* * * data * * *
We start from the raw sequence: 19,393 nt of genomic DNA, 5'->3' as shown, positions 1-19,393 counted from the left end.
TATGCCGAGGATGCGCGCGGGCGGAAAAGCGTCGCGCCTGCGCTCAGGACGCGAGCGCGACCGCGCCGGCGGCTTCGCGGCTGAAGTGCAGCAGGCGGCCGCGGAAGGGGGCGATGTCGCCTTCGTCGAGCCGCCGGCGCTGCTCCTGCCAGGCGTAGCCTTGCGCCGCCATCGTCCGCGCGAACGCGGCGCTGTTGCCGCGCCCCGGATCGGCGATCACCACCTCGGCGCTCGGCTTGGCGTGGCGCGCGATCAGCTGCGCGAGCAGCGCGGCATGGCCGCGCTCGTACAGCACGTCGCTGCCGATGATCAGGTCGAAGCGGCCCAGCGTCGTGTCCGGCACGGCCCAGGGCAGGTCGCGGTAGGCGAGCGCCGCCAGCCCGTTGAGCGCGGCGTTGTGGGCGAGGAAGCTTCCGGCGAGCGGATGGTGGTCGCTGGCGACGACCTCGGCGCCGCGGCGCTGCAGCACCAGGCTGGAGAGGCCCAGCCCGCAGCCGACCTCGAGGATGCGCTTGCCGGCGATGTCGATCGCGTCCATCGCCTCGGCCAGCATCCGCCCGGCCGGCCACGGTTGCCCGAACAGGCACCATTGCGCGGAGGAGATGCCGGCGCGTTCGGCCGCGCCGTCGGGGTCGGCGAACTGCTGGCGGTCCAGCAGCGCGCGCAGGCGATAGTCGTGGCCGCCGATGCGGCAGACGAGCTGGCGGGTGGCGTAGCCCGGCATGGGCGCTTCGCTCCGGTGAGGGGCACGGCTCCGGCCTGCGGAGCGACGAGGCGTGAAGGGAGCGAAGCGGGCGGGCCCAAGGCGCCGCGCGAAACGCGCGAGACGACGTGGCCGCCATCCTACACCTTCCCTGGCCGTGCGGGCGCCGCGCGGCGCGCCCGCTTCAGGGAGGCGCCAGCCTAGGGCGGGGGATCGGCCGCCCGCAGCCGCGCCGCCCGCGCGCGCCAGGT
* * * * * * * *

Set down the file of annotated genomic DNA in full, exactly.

We start from the raw sequence: 19,393 nt of genomic DNA, 5'->3' as shown, positions 1-19,393 counted from the left end.
TATGCCGAGGATGCGCGCGGGCGGAAAAGCGTCGCGCCTGCGCTCAGGACGCGAGCGCGACCGCGCCGGCGGCTTCGCGGCTGAAGTGCAGCAGGCGGCCGCGGAAGGGGGCGATGTCGCCTTCGTCGAGCCGCCGGCGCTGCTCCTGCCAGGCGTAGCCTTGCGCCGCCATCGTCCGCGCGAACGCGGCGCTGTTGCCGCGCCCCGGATCGGCGATCACCACCTCGGCGCTCGGCTTGGCGTGGCGCGCGATCAGCTGCGCGAGCAGCGCGGCATGGCCGCGCTCGTACAGCACGTCGCTGCCGATGATCAGGTCGAAGCGGCCCAGCGTCGTGTCCGGCACGGCCCAGGGCAGGTCGCGGTAGGCGAGCGCCGCCAGCCCGTTGAGCGCGGCGTTGTGGGCGAGGAAGCTTCCGGCGAGCGGATGGTGGTCGCTGGCGACGACCTCGGCGCCGCGGCGCTGCAGCACCAGGCTGGAGAGGCCCAGCCCGCAGCCGACCTCGAGGATGCGCTTGCCGGCGATGTCGATCGCGTCCATCGCCTCGGCCAGCATCCGCCCGGCCGGCCACGGTTGCCCGAACAGGCACCATTGCGCGGAGGAGATGCCGGCGCGTTCGGCCGCGCCGTCGGGGTCGGCGAACTGCTGGCGGTCCAGCAGCGCGCGCAGGCGATAGTCGTGGCCGCCGATGCGGCAGACGAGCTGGCGGGTGGCGTAGCCCGGCATGGGCGCTTCGCTCCGGTGAGGGGCACGGCTCCGGCCTGCGGAGCGACGAGGCGTGAAGGGAGCGAAGCGGGCGGGCCCAAGGCGCCGCGCGAAACGCGCGAGACGACGTGGCCGCCATCCTACACCTTCCCTGGCCGTGCGGGCGCCGCGCGGCGCGCCCGCTTCAGGGAGGCGCCAGCCTAGGGCGGGGGATCGGCCGCCCGCAGCCGCGCCGCCCGCGCGCGCCAGGT